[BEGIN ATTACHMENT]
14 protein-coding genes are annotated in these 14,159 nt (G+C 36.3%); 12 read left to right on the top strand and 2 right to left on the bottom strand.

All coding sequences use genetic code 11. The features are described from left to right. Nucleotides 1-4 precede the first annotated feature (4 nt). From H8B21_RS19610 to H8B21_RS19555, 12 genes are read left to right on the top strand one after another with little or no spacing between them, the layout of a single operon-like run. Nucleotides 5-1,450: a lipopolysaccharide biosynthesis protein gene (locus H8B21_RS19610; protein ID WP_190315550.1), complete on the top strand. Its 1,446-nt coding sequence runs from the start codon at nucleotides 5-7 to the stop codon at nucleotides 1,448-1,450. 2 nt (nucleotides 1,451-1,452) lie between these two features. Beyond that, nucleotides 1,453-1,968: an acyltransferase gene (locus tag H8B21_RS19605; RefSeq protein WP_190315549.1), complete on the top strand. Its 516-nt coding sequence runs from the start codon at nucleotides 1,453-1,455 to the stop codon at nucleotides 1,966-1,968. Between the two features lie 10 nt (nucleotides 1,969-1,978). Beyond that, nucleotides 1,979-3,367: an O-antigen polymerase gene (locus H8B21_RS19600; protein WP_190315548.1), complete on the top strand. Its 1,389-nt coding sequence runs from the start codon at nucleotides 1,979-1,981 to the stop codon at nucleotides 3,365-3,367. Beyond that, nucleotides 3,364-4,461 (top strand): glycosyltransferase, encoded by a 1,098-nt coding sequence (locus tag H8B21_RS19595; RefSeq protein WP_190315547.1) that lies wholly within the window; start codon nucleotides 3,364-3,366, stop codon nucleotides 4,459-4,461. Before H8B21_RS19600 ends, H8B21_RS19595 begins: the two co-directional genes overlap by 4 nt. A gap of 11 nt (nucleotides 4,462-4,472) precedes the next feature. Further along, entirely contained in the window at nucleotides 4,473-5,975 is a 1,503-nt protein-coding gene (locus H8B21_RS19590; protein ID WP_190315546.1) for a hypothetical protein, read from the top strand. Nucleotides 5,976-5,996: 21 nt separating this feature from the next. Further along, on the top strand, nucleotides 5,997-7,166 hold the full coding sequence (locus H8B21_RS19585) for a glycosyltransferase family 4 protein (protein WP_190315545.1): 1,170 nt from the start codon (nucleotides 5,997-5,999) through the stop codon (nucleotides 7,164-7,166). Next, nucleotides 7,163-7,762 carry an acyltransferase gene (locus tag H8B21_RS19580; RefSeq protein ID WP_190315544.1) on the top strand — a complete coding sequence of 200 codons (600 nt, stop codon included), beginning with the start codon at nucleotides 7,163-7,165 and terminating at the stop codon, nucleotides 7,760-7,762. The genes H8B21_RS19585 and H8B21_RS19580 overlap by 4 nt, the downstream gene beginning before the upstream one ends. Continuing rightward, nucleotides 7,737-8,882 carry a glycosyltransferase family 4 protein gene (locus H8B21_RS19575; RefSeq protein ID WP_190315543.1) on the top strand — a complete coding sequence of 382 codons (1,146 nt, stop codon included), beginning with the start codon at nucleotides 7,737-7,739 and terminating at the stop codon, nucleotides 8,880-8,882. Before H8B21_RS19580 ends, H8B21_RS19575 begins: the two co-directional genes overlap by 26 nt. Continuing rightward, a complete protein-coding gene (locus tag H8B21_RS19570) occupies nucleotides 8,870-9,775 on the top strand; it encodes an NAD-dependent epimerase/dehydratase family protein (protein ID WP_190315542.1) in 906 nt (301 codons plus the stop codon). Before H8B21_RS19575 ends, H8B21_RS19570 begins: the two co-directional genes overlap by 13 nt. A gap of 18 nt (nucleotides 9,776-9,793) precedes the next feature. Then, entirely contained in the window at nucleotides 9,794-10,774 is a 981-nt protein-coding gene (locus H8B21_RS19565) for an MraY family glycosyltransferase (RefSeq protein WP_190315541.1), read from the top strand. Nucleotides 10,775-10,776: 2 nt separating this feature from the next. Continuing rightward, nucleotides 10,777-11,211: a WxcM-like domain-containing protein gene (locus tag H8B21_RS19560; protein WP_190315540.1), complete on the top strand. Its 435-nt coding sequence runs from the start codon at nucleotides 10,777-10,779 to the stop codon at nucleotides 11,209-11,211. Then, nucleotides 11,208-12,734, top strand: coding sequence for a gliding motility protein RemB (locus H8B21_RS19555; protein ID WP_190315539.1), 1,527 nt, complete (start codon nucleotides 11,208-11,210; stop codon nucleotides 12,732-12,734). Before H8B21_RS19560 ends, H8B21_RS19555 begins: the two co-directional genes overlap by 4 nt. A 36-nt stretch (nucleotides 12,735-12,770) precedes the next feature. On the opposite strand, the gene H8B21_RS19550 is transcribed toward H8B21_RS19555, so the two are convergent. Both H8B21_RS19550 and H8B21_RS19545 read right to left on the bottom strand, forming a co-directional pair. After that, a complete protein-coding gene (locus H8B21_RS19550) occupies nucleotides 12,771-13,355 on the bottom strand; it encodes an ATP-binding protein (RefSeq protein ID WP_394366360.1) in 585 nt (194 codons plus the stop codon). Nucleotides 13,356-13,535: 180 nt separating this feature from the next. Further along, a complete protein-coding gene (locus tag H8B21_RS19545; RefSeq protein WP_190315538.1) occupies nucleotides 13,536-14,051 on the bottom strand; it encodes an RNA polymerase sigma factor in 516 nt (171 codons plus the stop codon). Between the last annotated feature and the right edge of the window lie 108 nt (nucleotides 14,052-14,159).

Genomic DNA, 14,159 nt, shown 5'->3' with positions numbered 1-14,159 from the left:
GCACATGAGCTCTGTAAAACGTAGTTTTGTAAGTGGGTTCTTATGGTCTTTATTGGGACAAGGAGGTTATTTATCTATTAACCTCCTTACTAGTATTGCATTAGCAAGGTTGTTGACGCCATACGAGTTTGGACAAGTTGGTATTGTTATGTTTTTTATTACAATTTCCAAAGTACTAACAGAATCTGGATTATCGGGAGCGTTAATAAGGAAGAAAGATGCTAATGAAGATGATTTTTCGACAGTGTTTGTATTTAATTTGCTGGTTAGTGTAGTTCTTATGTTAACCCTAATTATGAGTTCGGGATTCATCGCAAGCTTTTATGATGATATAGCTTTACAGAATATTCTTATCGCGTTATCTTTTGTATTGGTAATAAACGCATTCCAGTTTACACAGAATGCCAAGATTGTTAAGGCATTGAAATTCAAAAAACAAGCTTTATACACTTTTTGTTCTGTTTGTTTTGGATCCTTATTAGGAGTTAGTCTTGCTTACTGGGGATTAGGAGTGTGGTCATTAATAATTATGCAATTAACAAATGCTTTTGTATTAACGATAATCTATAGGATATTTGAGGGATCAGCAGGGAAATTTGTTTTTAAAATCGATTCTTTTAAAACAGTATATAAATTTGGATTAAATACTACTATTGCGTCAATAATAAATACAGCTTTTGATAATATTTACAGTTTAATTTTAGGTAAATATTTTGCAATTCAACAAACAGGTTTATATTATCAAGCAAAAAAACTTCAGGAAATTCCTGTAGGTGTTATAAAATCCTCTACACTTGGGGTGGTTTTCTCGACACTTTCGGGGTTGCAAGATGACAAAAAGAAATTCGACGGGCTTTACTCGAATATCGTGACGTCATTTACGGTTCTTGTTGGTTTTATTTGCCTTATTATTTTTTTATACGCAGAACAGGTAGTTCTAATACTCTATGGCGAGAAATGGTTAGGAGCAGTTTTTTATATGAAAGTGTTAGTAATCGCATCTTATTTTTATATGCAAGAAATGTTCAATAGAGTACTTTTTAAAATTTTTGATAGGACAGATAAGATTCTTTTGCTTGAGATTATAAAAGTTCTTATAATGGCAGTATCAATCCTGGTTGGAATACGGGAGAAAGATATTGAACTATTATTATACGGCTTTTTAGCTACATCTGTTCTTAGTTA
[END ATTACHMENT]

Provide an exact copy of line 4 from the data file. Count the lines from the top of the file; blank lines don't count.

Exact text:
GCACATGAGCTCTGTAAAACGTAGTTTTGTAAGTGGGTTCTTATGGTCTTTATTGGGACAAGGAGGTTATTTATCTATTAACCTCCTTACTAGTATTGCATTAGCAAGGTTGTTGACGCCATACGAGTTTGGACAAGTTGGTATTGTTATGTTTTTTATTACAATTTCCAAAGTACTAACAGAATCTGGATTATCGGGAGCGTTAATAAGGAAGAAAGATGCTAATGAAGATGATTTTTCGACAGTGTTTGTATTTAATTTGCTGGTTAGTGTAGTTCTTATGTTAACCCTAATTATGAGTTCGGGATTCATCGCAAGCTTTTATGATGATATAGCTTTACAGAATATTCTTATCGCGTTATCTTTTGTATTGGTAATAAACGCATTCCAGTTTACACAGAATGCCAAGATTGTTAAGGCATTGAAATTCAAAAAACAAGCTTTATACACTTTTTGTTCTGTTTGTTTTGGATCCTTATTAGGAGTTAGTCTTGCTTACTGGGGATTAGGAGTGTGGTCATTAATAATTATGCAATTAACAAATGCTTTTGTATTAACGATAATCTATAGGATATTTGAGGGATCAGCAGGGAAATTTGTTTTTAAAATCGATTCTTTTAAAACAGTATATAAATTTGGATTAAATACTACTATTGCGTCAATAATAAATACAGCTTTTGATAATATTTACAGTTTAATTTTAGGTAAATATTTTGCAATTCAACAAACAGGTTTATATTATCAAGCAAAAAAACTTCAGGAAATTCCTGTAGGTGTTATAAAATCCTCTACACTTGGGGTGGTTTTCTCGACACTTTCGGGGTTGCAAGATGACAAAAAGAAATTCGACGGGCTTTACTCGAATATCGTGACGTCATTTACGGTTCTTGTTGGTTTTATTTGCCTTATTATTTTTTTATACGCAGAACAGGTAGTTCTAATACTCTATGGCGAGAAATGGTTAGGAGCAGTTTTTTATATGAAAGTGTTAGTAATCGCATCTTATTTTTATATGCAAGAAATGTTCAATAGAGTACTTTTTAAAATTTTTGATAGGACAGATAAGATTCTTTTGCTTGAGATTATAAAAGTTCTTATAATGGCAGTATCAATCCTGGTTGGAATACGGGAGAAAGATATTGAACTATTATTATACGGCTTTTTAGCTACATCTGTTCTTAGTTA